GOVERNMENT's special envoy on genocide reparations, Zed Ngavirue, says the ongoing consultations around the demands for reparations from Germany will continue, despite criticism of the timing.
The Nama people, who are descendants of the victims of the 1904-1908 German genocide, labelled the series of consultations currently happening as disrespectful and unacceptable as they are being done while the Nama are mourning the death of !Aman leader, chief Dawid Frederick, who was one of the people spearheading the reparations' talks.
"Why is government not showing us respect?" He asked, suggesting that government could have held the consultations after Frederick's funeral, which is scheduled for tomorrow.
Ngavirue, however, said "time was not on government's side" as they needed to report to the German government what the expectations of the affected communities were regarding reparations. "We respect the death of a distinguished leader of the nation, but the matter is urgent," Ngavirue stressed.
Genocide reparations technical committee member Freddy Nguvauva said the consultations were initially scheduled for November last year, but had to be postponed because of the Swapo elective congress, which took place then.
Briefing the poorly-attended meeting on the progress of the negotiations between the Namibian and German governments, Ngavirue said the Germans have admitted to the colonial atrocities committed, and have agreed to apologise to affected communities.
However, according to the special envoy, the Germans have rejected the monetary demand by the Namibian government, and said "we will heal the wounds, but not the reparations as such".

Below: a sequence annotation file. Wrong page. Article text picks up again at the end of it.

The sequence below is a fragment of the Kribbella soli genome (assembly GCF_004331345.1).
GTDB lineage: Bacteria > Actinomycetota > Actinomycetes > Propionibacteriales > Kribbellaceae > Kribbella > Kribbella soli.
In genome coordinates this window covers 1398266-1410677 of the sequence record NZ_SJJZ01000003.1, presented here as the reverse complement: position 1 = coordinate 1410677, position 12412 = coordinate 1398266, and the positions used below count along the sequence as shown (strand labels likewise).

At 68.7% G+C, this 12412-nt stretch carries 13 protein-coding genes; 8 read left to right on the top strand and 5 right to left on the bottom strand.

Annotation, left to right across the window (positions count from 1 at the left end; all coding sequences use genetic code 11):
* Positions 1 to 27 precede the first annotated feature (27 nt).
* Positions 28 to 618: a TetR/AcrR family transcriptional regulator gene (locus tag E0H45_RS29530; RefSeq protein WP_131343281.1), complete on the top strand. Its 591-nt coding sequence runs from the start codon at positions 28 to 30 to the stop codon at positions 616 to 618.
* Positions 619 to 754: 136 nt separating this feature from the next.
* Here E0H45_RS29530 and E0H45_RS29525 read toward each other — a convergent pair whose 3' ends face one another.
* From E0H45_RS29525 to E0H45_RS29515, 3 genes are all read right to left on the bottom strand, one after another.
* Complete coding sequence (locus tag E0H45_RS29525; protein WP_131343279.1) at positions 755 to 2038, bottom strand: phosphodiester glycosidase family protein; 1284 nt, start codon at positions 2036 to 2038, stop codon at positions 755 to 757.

He added that Germany suggested spending money on infrastructure development, but stated that the amount of money demanded by Namibia for reparations was too "high".
Ngavirue said this prompted the negotiating parties to engage experts from Namibia and Germany to explore ways to return to affected communities their "dignity, as well as how to get them out of poverty".
"These experts are supposed to start working now," he said.
Responding to a question whether the negotiations would be successfully concluded, Ngavirue remarked: "It depends on God's will."
"I actually cannot say," he confessed. The audience also asked why the Nama and Ovaherero group, led by Ovaherero paramount chief Vekuii Rukoro, had decided to seek justice through a New York court instead of being part of the government negotiation team. Ngavirue said he could not speak on their behalf.
"It was a question of doubt and trust about what we do," he added.
Few Keetmanshoop residents attended Tuesday's meeting, following calls to boycott consultations by Paul Thomas, secretary of the Genocide Reparation Technical Committee, through social media.
Meanwhile, the Nama Traditional Leaders Association (NTLA) in a statement Wednesday took issue with the timing of the consultations as the people were mourning the death of chief Frederick.
"We find it distasteful, disrespectful and an insult that government should choose to conduct meetings while we mourn our father, grandfather, confidante and stalwart," said NTLA chairperson, chief Seth Kooitjie.
"We want to take this opportunity to reiterate that everything done about us, without us, is against us," he charged, arguing that the resolution taken by parliament clearly stated that government should facilitate the reparations talks between the affected communities and the German government.